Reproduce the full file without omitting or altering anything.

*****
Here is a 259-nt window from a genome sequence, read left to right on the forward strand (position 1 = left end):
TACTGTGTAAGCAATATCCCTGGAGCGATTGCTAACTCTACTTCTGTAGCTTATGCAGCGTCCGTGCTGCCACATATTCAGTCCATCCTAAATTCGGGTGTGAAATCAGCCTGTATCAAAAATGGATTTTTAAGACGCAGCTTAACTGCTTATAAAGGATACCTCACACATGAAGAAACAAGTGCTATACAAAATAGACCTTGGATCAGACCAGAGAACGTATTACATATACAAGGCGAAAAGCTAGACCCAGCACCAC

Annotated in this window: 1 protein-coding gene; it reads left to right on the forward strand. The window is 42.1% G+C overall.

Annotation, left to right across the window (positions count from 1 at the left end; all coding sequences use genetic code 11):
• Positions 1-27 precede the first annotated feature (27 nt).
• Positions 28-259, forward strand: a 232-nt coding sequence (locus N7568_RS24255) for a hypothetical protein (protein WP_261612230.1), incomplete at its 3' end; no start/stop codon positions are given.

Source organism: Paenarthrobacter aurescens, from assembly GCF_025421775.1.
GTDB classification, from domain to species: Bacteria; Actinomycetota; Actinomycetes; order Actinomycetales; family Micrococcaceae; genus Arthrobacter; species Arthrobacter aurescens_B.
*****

Here is a 259-nt window from a genome sequence, read left to right on the forward strand (position 1 = left end):
TACTGTGTAAGCAATATCCCTGGAGCGATTGCTAACTCTACTTCTGTAGCTTATGCAGCGTCCGTGCTGCCACATATTCAGTCCATCCTAAATTCGGGTGTGAAATCAGCCTGTATCAAAAATGGATTTTTAAGACGCAGCTTAACTGCTTATAAAGGATACCTCACACATGAAGAAACAAGTGCTATACAAAATAGACCTTGGATCAGACCAGAGAACGTATTACATATACAAGGCGAAAAGCTAGACCCAGCACCAC

Annotated in this window: 1 protein-coding gene; it reads left to right on the forward strand. The window is 42.1% G+C overall.

Annotation, left to right across the window (positions count from 1 at the left end; all coding sequences use genetic code 11):
• Positions 1-27 precede the first annotated feature (27 nt).
• Positions 28-259, forward strand: a 232-nt coding sequence (locus N7568_RS24255) for a hypothetical protein (protein WP_261612230.1), incomplete at its 3' end; no start/stop codon positions are given.

Source organism: Paenarthrobacter aurescens, from assembly GCF_025421775.1.
GTDB classification, from domain to species: Bacteria; Actinomycetota; Actinomycetes; order Actinomycetales; family Micrococcaceae; genus Arthrobacter; species Arthrobacter aurescens_B.